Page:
- Appeal court decision tomorrow: spokespeople available
- Petition delivery and projection stunt marks third year in jail
Ahead of tomorrow’s appeal court decision in the case against Ahmed H, a Syrian man sentenced to seven years in prison following clashes with Hungarian border police in 2015, Amnesty International delivered a petition demanding his release and signed by more than 100,000 people, to the Ministry of Justice.
Marking the third anniversary of Ahmed’s detention on charges of being “complicit in an act of terror”, a 15-metre high animation was also beamed onto the side of the Ministry in the historic centre of Budapest.
“The trial of Ahmed H is a test case for Hungary’s so-called ‘illiberal democracy’ and exposes the way in which migrants and refugees are vilified, counter-terrorism laws are misused and the authorities ride roughshod over human rights,” said Eda Seyhan, Amnesty International’s Counter-Terrorism Campaigner.
“Just days after the European Parliament voted to take action against the Orbán government for its flagrant abuses of human rights, this case provides Hungary with an opportunity to demonstrate its willingness to change its path.”
Ahmed was arrested and imprisoned following an incident at the Serbia-Hungary border in September 2015 where he admitted to throwing a few stones. He had left his home in Cyprus where he was an EU resident, to help his elderly parents and other family members flee from Syria to find safety in Europe.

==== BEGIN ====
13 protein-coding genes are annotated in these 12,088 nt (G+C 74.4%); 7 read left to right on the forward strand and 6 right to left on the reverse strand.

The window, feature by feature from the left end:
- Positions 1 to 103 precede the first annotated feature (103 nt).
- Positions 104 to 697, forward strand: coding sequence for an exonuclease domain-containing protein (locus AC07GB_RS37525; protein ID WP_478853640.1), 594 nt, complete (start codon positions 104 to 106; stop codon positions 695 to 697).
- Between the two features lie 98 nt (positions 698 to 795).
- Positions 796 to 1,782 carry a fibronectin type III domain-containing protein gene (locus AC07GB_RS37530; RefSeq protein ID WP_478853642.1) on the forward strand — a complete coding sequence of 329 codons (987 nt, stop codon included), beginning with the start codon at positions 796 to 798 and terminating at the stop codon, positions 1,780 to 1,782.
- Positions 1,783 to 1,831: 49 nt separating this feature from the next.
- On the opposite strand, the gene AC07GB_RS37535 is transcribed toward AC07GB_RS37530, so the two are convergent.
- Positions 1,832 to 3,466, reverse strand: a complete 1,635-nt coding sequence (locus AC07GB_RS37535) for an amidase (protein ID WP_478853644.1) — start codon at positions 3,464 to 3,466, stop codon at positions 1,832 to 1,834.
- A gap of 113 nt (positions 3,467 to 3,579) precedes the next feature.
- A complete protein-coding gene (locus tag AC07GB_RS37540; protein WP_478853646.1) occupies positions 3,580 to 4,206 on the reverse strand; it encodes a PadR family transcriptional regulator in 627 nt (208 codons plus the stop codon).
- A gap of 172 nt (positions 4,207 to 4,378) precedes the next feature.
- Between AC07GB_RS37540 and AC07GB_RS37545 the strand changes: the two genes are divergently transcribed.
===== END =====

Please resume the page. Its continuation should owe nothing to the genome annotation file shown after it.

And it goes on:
On 30 November 2016, Ahmed was convicted of committing “an act of terror” by a Hungarian court under Hungary’s overly broad and vague anti-terrorism law. Following an appeal, a retrial was ordered in which he was again convicted despite a glaring lack of evidence to substantiate the terrorism charge. His case has become internationally recognised as an example of Hungary’s draconian counter-terrorism laws and crackdown on migrants and refugees.
On 12 September, the European Parliament voted to trigger EU action against Hungary’s increasingly repressive policies, which are eroding fundamental rights, freedoms and the rule of law.
Ahmed H’s wife, Nadia, said she hoped the Hungarian authorities would heed the call for Ahmed to be released.
“Ahmed has been defamed and dehumanized, but he has continued to stay strong. The only just outcome is for Ahmed to win this appeal and to be released immediately and unconditionally,” said Nadia.
“Ahmed is my life, my joy, my husband, my best friend. I want to see my children with their father again. I want my husband back. I want my family together.”